A mini-stroke, or transient ischemic attack (TIA), may seem like a minor medical incident. But the reality is that this type of stroke, typically lasting less than five minutes, could indicate more significant issues.
What Is a Transient Ischaemic Attack?
A transient ischaemic attack (TIA) is a warning sign that a person may be about to have a stroke. They share many of the same symptoms as strokes. However, a TIA usually lasts for a short time and resolves independently.
Even though the problems go away quickly, TIAs are often a warning sign of an impending stroke. About one in five people who experience a TIA will have a stroke within the year. Consult a doctor if you encounter a combination of these symptoms.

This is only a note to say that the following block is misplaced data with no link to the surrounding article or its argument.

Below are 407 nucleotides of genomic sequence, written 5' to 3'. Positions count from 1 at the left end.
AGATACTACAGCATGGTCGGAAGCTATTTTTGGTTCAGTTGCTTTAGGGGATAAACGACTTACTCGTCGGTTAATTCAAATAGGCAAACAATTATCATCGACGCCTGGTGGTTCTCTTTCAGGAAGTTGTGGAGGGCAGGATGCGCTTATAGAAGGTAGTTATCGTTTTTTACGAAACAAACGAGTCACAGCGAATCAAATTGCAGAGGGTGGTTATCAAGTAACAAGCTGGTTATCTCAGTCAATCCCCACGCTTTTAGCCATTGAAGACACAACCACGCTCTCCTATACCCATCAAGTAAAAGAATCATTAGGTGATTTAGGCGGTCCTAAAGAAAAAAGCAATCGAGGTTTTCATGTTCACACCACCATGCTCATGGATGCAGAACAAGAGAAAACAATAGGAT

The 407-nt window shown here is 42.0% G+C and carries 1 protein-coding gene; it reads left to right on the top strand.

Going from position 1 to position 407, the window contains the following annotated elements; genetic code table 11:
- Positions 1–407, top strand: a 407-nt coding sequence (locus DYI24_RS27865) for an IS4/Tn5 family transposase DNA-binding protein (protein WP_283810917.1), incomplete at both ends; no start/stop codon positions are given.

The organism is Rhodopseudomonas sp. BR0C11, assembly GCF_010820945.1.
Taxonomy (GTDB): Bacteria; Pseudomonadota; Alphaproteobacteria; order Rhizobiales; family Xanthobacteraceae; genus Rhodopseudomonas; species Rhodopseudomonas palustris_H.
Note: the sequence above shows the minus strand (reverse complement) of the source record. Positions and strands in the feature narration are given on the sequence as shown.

Face Drooping and Paralysis
When someone experiences a TIA, the blood supply to their brain is briefly interrupted. This can cause face drooping and partial paralysis.
If you notice that one side of your face feels numb, it could signify that you have a mini-stroke. Additionally, if you experience paralysis in one arm or leg, this is another red flag that something is wrong.
If you experience difficulty speaking or understanding speech, it could be a warning sign of a mini-stroke. TIAs can lead to confusion and a general lack of comprehension.
Vertigo is a feeling of dizziness and spinning that can last for a few seconds or minutes and can be accompanied by nausea or vomiting. If you experience vertigo, sitting or lying down and drinking plenty of fluids is a good idea.
It could be a warning sign of a mini-stroke if you experience numbness in your face, arm, or leg, especially on one side of your body.